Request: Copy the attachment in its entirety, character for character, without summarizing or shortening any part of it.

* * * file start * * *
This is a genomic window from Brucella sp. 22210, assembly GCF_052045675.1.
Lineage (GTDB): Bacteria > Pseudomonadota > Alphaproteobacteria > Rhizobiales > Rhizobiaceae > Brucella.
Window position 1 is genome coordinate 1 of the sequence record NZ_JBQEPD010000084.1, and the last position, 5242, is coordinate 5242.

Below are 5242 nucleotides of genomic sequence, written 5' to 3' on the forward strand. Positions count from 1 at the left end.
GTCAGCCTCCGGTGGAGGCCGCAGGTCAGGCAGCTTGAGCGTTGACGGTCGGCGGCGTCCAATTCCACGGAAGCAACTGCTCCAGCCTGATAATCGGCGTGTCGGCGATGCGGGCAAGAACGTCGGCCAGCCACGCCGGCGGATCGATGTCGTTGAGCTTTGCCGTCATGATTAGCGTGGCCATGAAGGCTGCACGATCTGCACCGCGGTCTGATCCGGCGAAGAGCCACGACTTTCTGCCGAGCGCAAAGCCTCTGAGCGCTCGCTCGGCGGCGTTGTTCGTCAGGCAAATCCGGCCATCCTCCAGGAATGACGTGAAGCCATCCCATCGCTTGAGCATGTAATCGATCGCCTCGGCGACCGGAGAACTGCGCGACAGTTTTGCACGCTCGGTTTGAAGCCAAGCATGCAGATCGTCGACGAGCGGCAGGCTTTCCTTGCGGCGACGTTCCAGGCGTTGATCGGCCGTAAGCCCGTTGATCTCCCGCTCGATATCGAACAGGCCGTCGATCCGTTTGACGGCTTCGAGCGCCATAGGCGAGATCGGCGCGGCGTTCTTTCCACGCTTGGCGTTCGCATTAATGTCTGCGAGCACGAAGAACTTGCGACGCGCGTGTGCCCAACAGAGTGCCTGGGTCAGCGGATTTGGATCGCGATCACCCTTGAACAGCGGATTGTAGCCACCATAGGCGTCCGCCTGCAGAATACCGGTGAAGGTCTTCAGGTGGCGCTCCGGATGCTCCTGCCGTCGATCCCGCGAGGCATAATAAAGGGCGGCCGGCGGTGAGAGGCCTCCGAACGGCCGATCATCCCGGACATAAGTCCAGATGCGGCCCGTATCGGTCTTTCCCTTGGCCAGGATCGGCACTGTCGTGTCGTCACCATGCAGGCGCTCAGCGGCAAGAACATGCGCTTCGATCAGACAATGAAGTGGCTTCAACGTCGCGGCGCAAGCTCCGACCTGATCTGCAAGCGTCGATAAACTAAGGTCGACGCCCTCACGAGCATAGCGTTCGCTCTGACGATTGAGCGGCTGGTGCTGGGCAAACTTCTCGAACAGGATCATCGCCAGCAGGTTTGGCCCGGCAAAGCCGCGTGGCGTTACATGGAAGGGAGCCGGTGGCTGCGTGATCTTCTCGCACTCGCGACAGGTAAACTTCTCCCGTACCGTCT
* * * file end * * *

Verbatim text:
This is a genomic window from Brucella sp. 22210, assembly GCF_052045675.1.
Lineage (GTDB): Bacteria > Pseudomonadota > Alphaproteobacteria > Rhizobiales > Rhizobiaceae > Brucella.
Window position 1 is genome coordinate 1 of the sequence record NZ_JBQEPD010000084.1, and the last position, 5242, is coordinate 5242.

Below are 5242 nucleotides of genomic sequence, written 5' to 3' on the forward strand. Positions count from 1 at the left end.
GTCAGCCTCCGGTGGAGGCCGCAGGTCAGGCAGCTTGAGCGTTGACGGTCGGCGGCGTCCAATTCCACGGAAGCAACTGCTCCAGCCTGATAATCGGCGTGTCGGCGATGCGGGCAAGAACGTCGGCCAGCCACGCCGGCGGATCGATGTCGTTGAGCTTTGCCGTCATGATTAGCGTGGCCATGAAGGCTGCACGATCTGCACCGCGGTCTGATCCGGCGAAGAGCCACGACTTTCTGCCGAGCGCAAAGCCTCTGAGCGCTCGCTCGGCGGCGTTGTTCGTCAGGCAAATCCGGCCATCCTCCAGGAATGACGTGAAGCCATCCCATCGCTTGAGCATGTAATCGATCGCCTCGGCGACCGGAGAACTGCGCGACAGTTTTGCACGCTCGGTTTGAAGCCAAGCATGCAGATCGTCGACGAGCGGCAGGCTTTCCTTGCGGCGACGTTCCAGGCGTTGATCGGCCGTAAGCCCGTTGATCTCCCGCTCGATATCGAACAGGCCGTCGATCCGTTTGACGGCTTCGAGCGCCATAGGCGAGATCGGCGCGGCGTTCTTTCCACGCTTGGCGTTCGCATTAATGTCTGCGAGCACGAAGAACTTGCGACGCGCGTGTGCCCAACAGAGTGCCTGGGTCAGCGGATTTGGATCGCGATCACCCTTGAACAGCGGATTGTAGCCACCATAGGCGTCCGCCTGCAGAATACCGGTGAAGGTCTTCAGGTGGCGCTCCGGATGCTCCTGCCGTCGATCCCGCGAGGCATAATAAAGGGCGGCCGGCGGTGAGAGGCCTCCGAACGGCCGATCATCCCGGACATAAGTCCAGATGCGGCCCGTATCGGTCTTTCCCTTGGCCAGGATCGGCACTGTCGTGTCGTCACCATGCAGGCGCTCAGCGGCAAGAACATGCGCTTCGATCAGACAATGAAGTGGCTTCAACGTCGCGGCGCAAGCTCCGACCTGATCTGCAAGCGTCGATAAACTAAGGTCGACGCCCTCACGAGCATAGCGTTCGCTCTGACGATTGAGCGGCTGGTGCTGGGCAAACTTCTCGAACAGGATCATCGCCAGCAGGTTTGGCCCGGCAAAGCCGCGTGGCGTTACATGGAAGGGAGCCGGTGGCTGCGTGATCTTCTCGCACTCGCGACAGGTAAACTTCTCCCGTACCGTCT